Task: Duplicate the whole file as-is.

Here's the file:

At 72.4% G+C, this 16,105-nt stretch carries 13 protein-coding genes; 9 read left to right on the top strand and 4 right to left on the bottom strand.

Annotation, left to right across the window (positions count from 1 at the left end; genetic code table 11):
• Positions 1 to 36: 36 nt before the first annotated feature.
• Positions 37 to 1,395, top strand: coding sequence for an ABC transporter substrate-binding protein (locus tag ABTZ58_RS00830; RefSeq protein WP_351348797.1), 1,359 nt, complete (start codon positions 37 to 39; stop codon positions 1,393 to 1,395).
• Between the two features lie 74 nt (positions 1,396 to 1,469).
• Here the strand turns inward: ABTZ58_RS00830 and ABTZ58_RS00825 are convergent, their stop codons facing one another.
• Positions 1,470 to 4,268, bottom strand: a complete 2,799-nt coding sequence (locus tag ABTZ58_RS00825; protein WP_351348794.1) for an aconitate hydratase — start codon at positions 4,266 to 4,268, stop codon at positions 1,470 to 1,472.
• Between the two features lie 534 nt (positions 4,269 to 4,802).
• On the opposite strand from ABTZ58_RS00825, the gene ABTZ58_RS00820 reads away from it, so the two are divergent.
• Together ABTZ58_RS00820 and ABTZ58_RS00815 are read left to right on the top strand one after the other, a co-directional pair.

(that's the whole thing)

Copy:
At 72.4% G+C, this 16,105-nt stretch carries 13 protein-coding genes; 9 read left to right on the top strand and 4 right to left on the bottom strand.

Annotation, left to right across the window (positions count from 1 at the left end; genetic code table 11):
• Positions 1 to 36: 36 nt before the first annotated feature.
• Positions 37 to 1,395, top strand: coding sequence for an ABC transporter substrate-binding protein (locus tag ABTZ58_RS00830; RefSeq protein WP_351348797.1), 1,359 nt, complete (start codon positions 37 to 39; stop codon positions 1,393 to 1,395).
• Between the two features lie 74 nt (positions 1,396 to 1,469).
• Here the strand turns inward: ABTZ58_RS00830 and ABTZ58_RS00825 are convergent, their stop codons facing one another.
• Positions 1,470 to 4,268, bottom strand: a complete 2,799-nt coding sequence (locus tag ABTZ58_RS00825; protein WP_351348794.1) for an aconitate hydratase — start codon at positions 4,266 to 4,268, stop codon at positions 1,470 to 1,472.
• Between the two features lie 534 nt (positions 4,269 to 4,802).
• On the opposite strand from ABTZ58_RS00825, the gene ABTZ58_RS00820 reads away from it, so the two are divergent.
• Together ABTZ58_RS00820 and ABTZ58_RS00815 are read left to right on the top strand one after the other, a co-directional pair.